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Class Matters book cover

Order Class Matters: Cross-Class Alliance Building for Middle-Class Activists by Betsy Leondar-Wright (New Society Publishers, 2005).

Press Coverage of CM

Classist Comments

What's the most classist thing you ever heard someone say?

(I'm not talking about someone like Bill O'Reilly or your right-wing uncle. More specifically, what's the most classist thing you ever heard a liberal or progressive person say?)

Read five interviewees' answers — and my own.

Class and Other Identities

How do you experience class differently because of your race, ethnic group, religion, gender, age, or other identity? What class dynamics do you notice within your identity groups?

Here's how a few ClassMatters.org visitors answered those questions:

And answers from the Class Matters book:

Becoming Vesus Belonging

Psychology, Speech, and Social Class

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The Best of Both Worlds

What can we learn about the human spirit from an examination of both classes? I used the metaphor of multiple personalities to describe my own cross-class experience. The classes themselves seem like characters in a multiple personality disorder which has afflicted our larger social body; each has retained particular gifts and agonies of the larger whole. Each class allows its members access to certain aspects of the human experience and restricts access to others. Because middle class culture dominates centers of social power (institutions of education, media, political process, etc.) our larger society tends to reflect the values of the middle class and to ignore the insights and values that working class people hold. I have tried to illustrate that working class culture has an integrity of its own. I am now further suggesting that it guides its members into certain kinds of human experiences which are valuable aspects of all people. (6)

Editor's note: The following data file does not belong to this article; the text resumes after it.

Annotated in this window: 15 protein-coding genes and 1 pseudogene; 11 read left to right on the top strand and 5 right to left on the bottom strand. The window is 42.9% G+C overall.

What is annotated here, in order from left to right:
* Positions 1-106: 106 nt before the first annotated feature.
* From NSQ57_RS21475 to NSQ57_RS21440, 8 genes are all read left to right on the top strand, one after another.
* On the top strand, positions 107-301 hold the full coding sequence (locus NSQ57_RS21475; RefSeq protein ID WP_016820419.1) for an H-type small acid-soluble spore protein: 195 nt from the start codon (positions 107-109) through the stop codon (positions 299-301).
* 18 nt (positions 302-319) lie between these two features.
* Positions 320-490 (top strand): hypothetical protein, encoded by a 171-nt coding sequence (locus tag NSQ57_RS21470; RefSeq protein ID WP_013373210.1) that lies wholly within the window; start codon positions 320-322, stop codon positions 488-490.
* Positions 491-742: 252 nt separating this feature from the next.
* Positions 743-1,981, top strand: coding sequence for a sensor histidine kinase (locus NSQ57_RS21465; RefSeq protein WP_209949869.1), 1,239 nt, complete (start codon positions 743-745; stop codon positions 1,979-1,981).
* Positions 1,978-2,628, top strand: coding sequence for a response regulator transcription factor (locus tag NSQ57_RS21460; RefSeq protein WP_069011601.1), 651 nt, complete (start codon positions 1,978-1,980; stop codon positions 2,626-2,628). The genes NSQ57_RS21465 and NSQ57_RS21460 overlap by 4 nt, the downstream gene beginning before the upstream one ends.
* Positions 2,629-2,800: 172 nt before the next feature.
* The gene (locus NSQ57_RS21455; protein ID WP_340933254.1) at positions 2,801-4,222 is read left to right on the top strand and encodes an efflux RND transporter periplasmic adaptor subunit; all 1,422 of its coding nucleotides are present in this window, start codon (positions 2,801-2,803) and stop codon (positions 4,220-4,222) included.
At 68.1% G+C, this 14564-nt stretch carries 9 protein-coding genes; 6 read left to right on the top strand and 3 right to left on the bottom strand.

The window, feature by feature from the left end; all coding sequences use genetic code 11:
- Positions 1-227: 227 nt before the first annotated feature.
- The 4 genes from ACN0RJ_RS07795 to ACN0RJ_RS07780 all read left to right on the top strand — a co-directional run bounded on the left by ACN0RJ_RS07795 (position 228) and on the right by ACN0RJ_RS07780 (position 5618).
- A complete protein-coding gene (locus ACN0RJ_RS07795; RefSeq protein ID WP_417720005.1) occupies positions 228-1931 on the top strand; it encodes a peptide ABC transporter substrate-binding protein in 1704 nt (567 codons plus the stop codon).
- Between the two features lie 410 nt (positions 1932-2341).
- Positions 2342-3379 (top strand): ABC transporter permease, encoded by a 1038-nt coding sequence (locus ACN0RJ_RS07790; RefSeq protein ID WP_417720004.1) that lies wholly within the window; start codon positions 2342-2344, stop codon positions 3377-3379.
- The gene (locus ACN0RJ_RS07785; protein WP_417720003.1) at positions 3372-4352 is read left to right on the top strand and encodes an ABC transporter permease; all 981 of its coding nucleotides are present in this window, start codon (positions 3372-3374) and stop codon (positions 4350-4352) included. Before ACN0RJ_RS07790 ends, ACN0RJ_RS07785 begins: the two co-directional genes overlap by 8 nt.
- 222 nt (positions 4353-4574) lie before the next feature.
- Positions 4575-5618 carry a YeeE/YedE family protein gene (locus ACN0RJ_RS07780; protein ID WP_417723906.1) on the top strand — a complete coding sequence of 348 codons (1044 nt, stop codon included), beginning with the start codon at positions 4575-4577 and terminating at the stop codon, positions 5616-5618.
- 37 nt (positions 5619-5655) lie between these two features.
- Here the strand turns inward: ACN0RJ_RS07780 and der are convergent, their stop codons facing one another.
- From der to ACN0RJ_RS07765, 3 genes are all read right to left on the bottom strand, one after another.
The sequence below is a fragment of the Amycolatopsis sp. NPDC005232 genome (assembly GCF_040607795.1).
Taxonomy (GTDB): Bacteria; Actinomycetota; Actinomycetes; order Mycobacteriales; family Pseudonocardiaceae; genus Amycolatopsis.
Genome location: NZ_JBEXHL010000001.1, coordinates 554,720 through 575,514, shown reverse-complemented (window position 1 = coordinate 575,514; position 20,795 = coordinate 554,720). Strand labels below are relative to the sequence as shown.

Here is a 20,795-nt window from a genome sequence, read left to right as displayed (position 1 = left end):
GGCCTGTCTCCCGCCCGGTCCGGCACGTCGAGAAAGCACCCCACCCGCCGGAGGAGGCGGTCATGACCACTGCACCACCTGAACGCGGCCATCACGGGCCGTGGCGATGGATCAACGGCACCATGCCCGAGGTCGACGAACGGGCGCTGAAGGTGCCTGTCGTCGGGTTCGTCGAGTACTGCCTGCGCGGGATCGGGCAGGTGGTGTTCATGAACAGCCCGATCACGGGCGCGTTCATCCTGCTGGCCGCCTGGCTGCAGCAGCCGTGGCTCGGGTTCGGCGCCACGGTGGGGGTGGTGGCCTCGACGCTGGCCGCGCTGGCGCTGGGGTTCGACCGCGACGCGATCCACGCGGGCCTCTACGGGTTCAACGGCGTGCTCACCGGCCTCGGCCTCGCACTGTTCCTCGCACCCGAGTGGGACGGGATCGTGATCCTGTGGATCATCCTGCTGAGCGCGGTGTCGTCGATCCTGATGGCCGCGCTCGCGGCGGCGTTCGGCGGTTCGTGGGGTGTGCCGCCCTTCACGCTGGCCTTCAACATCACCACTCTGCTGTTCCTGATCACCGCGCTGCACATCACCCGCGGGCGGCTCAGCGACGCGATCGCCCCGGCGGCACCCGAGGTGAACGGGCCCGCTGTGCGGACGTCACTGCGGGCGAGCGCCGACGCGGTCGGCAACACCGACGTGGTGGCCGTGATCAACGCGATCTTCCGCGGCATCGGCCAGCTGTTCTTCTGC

As we have seen, working class culture encourages a psychology of sharing and cooperation that is integrated into basic psychological processes. We have seen that children may be taught to "tune in" to others as early as when they develop basic language and motor skills, and that this is valued over the creation of an "individual" self. It is not that there is not a self, it is that the sense of self is constructed and perceived differently. I suggest this sense of self does not exist in opposition to others but that it actually includes others. This person emerges into a culture which does not encourage them to grow out of that mutuality, to develop and defend their "individual" identity. Perhaps this ability to feel connected, to feel part of one's people, is something that should be available to everyone, regardless of their talents and achievements. Any clinical psychologist knows how many suffering middle class people spend their lives yearning and searching for a sense of connection to others.